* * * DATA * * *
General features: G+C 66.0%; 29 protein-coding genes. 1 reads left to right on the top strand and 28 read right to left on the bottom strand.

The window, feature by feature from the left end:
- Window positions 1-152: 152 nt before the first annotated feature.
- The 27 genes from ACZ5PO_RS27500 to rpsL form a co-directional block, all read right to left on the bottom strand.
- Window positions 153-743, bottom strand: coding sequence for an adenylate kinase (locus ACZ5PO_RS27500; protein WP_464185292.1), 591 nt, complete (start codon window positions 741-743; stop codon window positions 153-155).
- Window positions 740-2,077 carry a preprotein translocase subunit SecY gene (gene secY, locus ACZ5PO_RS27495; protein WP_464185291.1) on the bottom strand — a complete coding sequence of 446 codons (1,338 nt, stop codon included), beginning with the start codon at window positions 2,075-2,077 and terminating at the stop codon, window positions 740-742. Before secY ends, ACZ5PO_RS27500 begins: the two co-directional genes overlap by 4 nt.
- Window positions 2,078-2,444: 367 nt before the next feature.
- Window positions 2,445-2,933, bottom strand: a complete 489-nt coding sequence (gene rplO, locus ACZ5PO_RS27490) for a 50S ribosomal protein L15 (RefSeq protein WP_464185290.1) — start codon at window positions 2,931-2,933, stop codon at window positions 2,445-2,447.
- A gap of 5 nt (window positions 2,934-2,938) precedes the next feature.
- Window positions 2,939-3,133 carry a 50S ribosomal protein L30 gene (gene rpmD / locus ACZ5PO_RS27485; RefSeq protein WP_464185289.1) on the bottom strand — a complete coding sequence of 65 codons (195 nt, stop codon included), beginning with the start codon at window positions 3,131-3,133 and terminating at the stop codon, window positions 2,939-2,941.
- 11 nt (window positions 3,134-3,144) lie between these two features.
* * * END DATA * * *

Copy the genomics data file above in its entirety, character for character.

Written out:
General features: G+C 66.0%; 29 protein-coding genes. 1 reads left to right on the top strand and 28 read right to left on the bottom strand.

The window, feature by feature from the left end:
- Window positions 1-152: 152 nt before the first annotated feature.
- The 27 genes from ACZ5PO_RS27500 to rpsL form a co-directional block, all read right to left on the bottom strand.
- Window positions 153-743, bottom strand: coding sequence for an adenylate kinase (locus ACZ5PO_RS27500; protein WP_464185292.1), 591 nt, complete (start codon window positions 741-743; stop codon window positions 153-155).
- Window positions 740-2,077 carry a preprotein translocase subunit SecY gene (gene secY, locus ACZ5PO_RS27495; protein WP_464185291.1) on the bottom strand — a complete coding sequence of 446 codons (1,338 nt, stop codon included), beginning with the start codon at window positions 2,075-2,077 and terminating at the stop codon, window positions 740-742. Before secY ends, ACZ5PO_RS27500 begins: the two co-directional genes overlap by 4 nt.
- Window positions 2,078-2,444: 367 nt before the next feature.
- Window positions 2,445-2,933, bottom strand: a complete 489-nt coding sequence (gene rplO, locus ACZ5PO_RS27490) for a 50S ribosomal protein L15 (RefSeq protein WP_464185290.1) — start codon at window positions 2,931-2,933, stop codon at window positions 2,445-2,447.
- A gap of 5 nt (window positions 2,934-2,938) precedes the next feature.
- Window positions 2,939-3,133 carry a 50S ribosomal protein L30 gene (gene rpmD / locus ACZ5PO_RS27485; RefSeq protein WP_464185289.1) on the bottom strand — a complete coding sequence of 65 codons (195 nt, stop codon included), beginning with the start codon at window positions 3,131-3,133 and terminating at the stop codon, window positions 2,939-2,941.
- 11 nt (window positions 3,134-3,144) lie between these two features.